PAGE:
Gender Variance among Youth with Autism Spectrum Disorders: A Retrospective Chart Review

Aron Janssen*, Howard Huang, Christina Duncan

*Corresponding author for this work

Research output: Contribution to journalReview articlepeer-review

48 Scopus citations

Abstract

Purpose: Increasing clinical evidence suggests an overrepresentation of gender variance (GV) among patients with autism spectrum disorders (ASDs). This retrospective chart review aims to contribute to the existing literature on co-occurring ASD and gender dysphoria (GD). We compare the rate of parent-reported GV in patients with an ASD diagnosis to that of parent-reported GV in a normative nonreferred data set. Methods: Child Behavior Checklist (CBCL) charts were collected from 492 children and adolescents (409 natal males and 83 natal females) aged 6-18 years who have received a diagnosis of ASD at the New York University Child Study Center. Parent-reported GV was determined through endorsement of CBCL sex item 110, which assesses the presence of gender-related issues. We calculated the odds ratio of endorsement of item 110 between our ASD sample and the CBCL sample data. Results: The subjects diagnosed with ASD were 7.76 times more likely to report GV than the CBCL sample. This finding was statistically significant. About 5.1% of the patients in the ASD group and 0.7% of the CBCL nonreferred group endorsed sex item 110. 5.1% of natal males and 4.8% of natal females endorsed sex item 110. Neither gender nor age influenced the rate of endorsement. Conclusion: This finding supports the growing research suggesting a heightened co-occurrence rate of ASD and GD. Focus should be placed upon improving our understanding of the nature of this co-occurrence and on gender identity development within the atypical development of ASD.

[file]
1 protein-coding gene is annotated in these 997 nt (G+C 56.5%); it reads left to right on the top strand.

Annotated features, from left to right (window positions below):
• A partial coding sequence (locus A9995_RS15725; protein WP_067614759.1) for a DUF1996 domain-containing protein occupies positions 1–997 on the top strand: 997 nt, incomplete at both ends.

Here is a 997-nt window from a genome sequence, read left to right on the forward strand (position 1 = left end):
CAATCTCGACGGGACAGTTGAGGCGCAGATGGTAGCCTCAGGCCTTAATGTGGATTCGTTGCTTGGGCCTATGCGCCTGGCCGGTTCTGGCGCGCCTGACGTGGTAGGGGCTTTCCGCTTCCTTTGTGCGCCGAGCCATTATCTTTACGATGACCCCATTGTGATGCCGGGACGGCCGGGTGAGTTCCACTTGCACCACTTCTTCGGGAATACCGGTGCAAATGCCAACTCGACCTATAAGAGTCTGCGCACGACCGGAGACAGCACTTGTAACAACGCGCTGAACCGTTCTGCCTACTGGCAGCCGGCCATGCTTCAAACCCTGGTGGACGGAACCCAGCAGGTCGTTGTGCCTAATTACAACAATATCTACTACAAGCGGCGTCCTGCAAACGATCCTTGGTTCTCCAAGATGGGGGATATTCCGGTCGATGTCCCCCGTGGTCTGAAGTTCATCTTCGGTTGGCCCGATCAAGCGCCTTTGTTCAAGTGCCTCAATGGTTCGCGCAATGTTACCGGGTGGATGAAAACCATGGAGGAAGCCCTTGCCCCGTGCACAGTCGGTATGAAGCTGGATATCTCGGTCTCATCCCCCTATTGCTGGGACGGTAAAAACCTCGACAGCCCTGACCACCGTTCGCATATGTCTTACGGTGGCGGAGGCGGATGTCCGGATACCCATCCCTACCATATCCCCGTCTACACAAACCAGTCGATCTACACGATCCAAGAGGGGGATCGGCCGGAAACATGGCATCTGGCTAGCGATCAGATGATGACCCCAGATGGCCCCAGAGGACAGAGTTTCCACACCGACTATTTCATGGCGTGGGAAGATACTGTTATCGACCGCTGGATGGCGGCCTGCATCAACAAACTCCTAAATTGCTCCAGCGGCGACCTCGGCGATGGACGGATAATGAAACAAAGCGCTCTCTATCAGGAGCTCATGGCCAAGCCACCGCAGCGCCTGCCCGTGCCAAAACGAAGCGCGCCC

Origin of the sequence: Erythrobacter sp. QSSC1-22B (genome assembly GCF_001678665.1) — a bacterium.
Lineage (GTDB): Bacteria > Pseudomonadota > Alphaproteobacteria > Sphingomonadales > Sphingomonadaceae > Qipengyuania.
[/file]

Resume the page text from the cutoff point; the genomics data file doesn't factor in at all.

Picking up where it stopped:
Original languageEnglish (US)
Pages (from-to)63-68
Number of pages6
JournalTransgender Health
Volume1
Issue number1
DOIs
StatePublished - Jan 2016
Externally publishedYes

Keywords

  • child and adolescent development
  • gender dysphoria
  • mental health

ASJC Scopus subject areas

  • Gender Studies
  • Medicine (miscellaneous)

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